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James' Ryder Cup future in Sam's hands

Mark James says he is ready to stand down from his position as Ryder Cup vice-captain to Sam Torrance for next year's match at The Belfry if asked.

James said he would consider standing down if it was in the best interests of the match next year.

"I'm entirely in Sam's hands," James said. "It's a matter for Sam and whatever Sam wants and what's best for the team I'll do. What you want is to win it and what's best for the team goes."

James says no one on the Ryder Cup committee has spoken to him about his controversial book on the 1999 match at Brookline. In fact, James says he doesn't know who is on the committee. He also confirmed that Ken Schofield, executive director of the PGA European Tour, has not spoken to him about the matter.

James is highly critical of Nick Faldo in the book, saying he will never be named a Ryder Cup Captain because he is disliked by the players. However, James says he will have no problem working with Faldo should Faldo make the team next year.

"Nick and I have had a run-in before in 1994 and we were teammates in the 1995 Ryder Cup and it wasn't a problem to me,'' James said. "I'll stand up and have an argument with anyone and if we're playing in the Ryder Cup the next week it's forgotten. I hope Nick makes the next team. He's one of our best players.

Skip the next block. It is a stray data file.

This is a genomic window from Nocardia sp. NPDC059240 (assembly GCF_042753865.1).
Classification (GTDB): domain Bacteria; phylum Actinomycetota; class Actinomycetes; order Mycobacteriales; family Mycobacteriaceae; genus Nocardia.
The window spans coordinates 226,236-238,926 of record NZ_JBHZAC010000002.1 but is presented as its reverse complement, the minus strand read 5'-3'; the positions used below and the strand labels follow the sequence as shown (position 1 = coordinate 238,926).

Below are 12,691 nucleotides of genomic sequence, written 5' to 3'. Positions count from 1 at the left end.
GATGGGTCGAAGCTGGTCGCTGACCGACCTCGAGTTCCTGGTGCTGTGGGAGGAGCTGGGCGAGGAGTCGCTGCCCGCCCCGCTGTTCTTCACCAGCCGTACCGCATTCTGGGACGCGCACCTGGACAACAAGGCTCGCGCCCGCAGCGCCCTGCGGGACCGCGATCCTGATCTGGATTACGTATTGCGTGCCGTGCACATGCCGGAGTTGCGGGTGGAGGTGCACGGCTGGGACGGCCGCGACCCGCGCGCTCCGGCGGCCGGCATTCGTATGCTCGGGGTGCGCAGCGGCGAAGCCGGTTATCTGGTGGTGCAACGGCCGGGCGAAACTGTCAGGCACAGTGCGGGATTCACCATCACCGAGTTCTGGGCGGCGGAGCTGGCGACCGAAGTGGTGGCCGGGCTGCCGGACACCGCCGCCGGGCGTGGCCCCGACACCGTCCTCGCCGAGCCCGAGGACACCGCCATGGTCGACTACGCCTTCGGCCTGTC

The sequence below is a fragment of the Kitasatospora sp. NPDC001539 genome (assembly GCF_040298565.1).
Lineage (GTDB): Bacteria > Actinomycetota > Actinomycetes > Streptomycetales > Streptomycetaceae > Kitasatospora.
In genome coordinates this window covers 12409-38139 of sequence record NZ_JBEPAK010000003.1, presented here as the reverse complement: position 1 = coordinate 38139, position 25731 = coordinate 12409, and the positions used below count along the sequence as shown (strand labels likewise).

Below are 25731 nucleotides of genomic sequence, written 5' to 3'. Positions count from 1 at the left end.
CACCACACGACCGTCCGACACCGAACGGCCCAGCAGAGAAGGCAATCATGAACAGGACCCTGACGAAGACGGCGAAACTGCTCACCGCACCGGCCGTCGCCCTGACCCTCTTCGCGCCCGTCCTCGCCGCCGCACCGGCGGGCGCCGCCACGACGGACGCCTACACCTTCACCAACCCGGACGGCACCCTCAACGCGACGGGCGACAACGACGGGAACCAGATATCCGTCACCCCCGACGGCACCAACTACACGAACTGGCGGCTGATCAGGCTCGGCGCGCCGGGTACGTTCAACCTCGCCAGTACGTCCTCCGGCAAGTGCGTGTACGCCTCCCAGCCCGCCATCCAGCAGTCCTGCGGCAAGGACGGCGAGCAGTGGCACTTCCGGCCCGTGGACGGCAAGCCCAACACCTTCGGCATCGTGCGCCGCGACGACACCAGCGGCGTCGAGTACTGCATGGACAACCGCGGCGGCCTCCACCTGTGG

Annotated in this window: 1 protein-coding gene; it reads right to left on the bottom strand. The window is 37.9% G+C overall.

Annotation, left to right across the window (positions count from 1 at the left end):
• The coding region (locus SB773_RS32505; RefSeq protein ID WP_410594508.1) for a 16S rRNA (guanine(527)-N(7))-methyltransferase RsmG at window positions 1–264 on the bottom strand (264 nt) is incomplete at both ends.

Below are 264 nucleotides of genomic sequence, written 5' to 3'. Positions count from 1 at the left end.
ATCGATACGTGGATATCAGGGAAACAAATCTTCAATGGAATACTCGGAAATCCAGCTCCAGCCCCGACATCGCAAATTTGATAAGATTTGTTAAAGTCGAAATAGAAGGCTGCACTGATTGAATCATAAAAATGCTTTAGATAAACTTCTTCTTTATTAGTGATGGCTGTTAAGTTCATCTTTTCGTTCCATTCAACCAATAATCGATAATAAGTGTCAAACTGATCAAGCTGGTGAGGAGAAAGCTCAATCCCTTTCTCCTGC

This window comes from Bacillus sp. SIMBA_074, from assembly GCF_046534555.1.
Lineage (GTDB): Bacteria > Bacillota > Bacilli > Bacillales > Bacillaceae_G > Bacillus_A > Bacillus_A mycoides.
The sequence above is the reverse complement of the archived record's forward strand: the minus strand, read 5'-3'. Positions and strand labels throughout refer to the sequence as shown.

"I was hoping he'd make the team I captained, because when you have a player like Faldo making the team you know you have got someone who can perform under the most severe pressure."

James's book attacks many players on the American team, particularly Tom Lehman. James blames Lehman for whipping up the crowd against the European team before the final-day singles matches. He also accuses the 1996 British Open champion of suffering from "moral downfall".

Lehman sent a letter of apology to James after the match, but in the book James says the letter was nothing more than a waste of good ink.

Lehman hit back at James: "I think it's really low class," he said following the second round of the Kemper Open Friday. "I hope he feels good about it. I guess every good story needs a villain and I'm glad he's found one in me. I hope he feels good about making money out of taking shots at other people's character and integrity.

"I think he ought to be proud that he's dragging the Ryder Cup through the muck. I'm a little angry. I think it's crazy." James said he is genuinely surprised at Lehman's response. "I'm amazed at Tom's reaction. I don't think I've been particularly harsh on Tom in the book. I don't approve of his actions but I haven't launched into an anti-Lehman chapter. There is not a chapter entitled 'I don't like Tom'."

James continues to state that his reason for writing the book is so lessons can be learned from Brookline. He says he did not write it to "stir up a hornet's nest". The Englishman is surprised by the controversy the book has created, but says people need to read it and learn from it.

"I think if people read the book they might think something should be done about the Ryder Cup," he said. "I think the 1999 Ryder Cup was devalued at Brookline. Simple as that. I don't think my book will devalue it. My book explains maybe why a lot of people thought it was devalued.

"Certain things happened there that shouldn't be forgotten about. Things happen throughout history that are not particularly nice but it's not right to say let's forget about it. Sometimes you have to remember what happened, the things that went wrong and try to move on."

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